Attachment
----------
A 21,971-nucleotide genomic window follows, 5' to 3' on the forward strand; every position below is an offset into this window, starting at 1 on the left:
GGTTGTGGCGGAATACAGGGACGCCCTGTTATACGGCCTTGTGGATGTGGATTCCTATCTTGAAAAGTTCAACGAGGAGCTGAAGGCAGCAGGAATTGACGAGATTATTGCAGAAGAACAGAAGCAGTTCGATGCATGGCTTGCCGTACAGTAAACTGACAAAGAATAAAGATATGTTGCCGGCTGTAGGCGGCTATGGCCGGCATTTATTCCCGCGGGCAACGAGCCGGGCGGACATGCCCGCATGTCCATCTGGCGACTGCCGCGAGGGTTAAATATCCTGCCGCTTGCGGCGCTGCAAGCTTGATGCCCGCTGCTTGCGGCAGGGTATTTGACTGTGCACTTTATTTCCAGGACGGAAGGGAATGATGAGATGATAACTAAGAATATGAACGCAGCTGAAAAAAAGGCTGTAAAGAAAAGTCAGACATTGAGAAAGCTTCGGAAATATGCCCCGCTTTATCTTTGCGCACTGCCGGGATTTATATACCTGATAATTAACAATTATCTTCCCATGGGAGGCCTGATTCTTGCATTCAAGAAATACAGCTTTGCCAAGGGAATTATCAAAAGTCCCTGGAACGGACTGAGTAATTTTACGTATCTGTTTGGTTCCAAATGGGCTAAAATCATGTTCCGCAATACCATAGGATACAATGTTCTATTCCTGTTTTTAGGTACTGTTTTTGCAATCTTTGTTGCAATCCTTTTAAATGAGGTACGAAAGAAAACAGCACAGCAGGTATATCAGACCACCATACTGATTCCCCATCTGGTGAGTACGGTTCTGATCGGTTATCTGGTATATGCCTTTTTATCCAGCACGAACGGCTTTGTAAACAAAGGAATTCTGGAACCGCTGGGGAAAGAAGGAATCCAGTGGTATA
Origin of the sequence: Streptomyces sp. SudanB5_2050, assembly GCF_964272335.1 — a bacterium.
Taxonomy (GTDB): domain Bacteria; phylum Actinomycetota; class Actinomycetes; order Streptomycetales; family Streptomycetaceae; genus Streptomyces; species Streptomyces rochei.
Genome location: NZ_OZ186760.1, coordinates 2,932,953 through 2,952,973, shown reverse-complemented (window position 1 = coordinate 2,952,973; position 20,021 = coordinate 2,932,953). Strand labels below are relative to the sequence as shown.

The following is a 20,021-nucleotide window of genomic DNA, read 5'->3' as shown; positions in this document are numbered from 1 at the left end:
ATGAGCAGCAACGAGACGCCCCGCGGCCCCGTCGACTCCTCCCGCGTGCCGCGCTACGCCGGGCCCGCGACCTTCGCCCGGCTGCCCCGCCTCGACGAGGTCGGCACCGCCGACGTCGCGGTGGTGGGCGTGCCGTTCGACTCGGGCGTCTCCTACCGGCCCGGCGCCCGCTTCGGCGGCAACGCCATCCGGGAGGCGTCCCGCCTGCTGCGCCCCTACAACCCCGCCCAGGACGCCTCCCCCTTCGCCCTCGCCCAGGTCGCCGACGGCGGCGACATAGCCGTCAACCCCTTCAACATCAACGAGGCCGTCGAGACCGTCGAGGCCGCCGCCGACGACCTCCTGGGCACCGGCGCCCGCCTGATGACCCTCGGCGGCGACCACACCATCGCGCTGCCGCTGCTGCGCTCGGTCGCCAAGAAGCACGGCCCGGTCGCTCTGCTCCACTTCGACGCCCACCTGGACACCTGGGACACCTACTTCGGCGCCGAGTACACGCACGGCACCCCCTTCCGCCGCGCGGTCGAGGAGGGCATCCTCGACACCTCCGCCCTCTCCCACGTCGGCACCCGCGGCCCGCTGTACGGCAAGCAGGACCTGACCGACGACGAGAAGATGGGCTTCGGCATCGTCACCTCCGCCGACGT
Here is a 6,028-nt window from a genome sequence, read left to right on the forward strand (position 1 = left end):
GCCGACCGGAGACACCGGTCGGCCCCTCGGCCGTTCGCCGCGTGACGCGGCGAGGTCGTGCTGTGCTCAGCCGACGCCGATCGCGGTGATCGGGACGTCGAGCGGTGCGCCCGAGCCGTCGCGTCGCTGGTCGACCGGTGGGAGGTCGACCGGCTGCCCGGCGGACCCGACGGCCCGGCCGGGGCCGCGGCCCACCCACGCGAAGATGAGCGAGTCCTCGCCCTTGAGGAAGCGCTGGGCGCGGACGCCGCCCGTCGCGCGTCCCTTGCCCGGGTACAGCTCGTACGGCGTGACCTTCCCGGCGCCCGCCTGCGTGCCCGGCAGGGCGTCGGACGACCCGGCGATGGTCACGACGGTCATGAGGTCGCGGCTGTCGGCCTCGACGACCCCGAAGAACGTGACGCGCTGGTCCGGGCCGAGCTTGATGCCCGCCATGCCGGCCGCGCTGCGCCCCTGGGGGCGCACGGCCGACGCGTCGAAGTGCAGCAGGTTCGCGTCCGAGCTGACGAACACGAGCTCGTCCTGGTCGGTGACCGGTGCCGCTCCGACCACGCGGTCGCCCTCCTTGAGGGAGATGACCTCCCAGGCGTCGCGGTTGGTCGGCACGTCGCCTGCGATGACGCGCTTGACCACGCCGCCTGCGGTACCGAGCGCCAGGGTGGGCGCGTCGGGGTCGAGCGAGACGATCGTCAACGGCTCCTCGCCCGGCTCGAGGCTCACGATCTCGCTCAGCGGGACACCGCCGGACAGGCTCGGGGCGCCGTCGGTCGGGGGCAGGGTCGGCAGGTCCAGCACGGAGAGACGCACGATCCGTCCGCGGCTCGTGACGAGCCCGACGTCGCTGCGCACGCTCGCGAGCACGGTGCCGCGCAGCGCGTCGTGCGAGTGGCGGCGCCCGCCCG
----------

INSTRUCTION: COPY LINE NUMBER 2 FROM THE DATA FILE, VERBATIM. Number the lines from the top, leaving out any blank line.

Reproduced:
GGTTGTGGCGGAATACAGGGACGCCCTGTTATACGGCCTTGTGGATGTGGATTCCTATCTTGAAAAGTTCAACGAGGAGCTGAAGGCAGCAGGAATTGACGAGATTATTGCAGAAGAACAGAAGCAGTTCGATGCATGGCTTGCCGTACAGTAAACTGACAAAGAATAAAGATATGTTGCCGGCTGTAGGCGGCTATGGCCGGCATTTATTCCCGCGGGCAACGAGCCGGGCGGACATGCCCGCATGTCCATCTGGCGACTGCCGCGAGGGTTAAATATCCTGCCGCTTGCGGCGCTGCAAGCTTGATGCCCGCTGCTTGCGGCAGGGTATTTGACTGTGCACTTTATTTCCAGGACGGAAGGGAATGATGAGATGATAACTAAGAATATGAACGCAGCTGAAAAAAAGGCTGTAAAGAAAAGTCAGACATTGAGAAAGCTTCGGAAATATGCCCCGCTTTATCTTTGCGCACTGCCGGGATTTATATACCTGATAATTAACAATTATCTTCCCATGGGAGGCCTGATTCTTGCATTCAAGAAATACAGCTTTGCCAAGGGAATTATCAAAAGTCCCTGGAACGGACTGAGTAATTTTACGTATCTGTTTGGTTCCAAATGGGCTAAAATCATGTTCCGCAATACCATAGGATACAATGTTCTATTCCTGTTTTTAGGTACTGTTTTTGCAATCTTTGTTGCAATCCTTTTAAATGAGGTACGAAAGAAAACAGCACAGCAGGTATATCAGACCACCATACTGATTCCCCATCTGGTGAGTACGGTTCTGATCGGTTATCTGGTATATGCCTTTTTATCCAGCACGAACGGCTTTGTAAACAAAGGAATTCTGGAACCGCTGGGGAAAGAAGGAATCCAGTGGTATA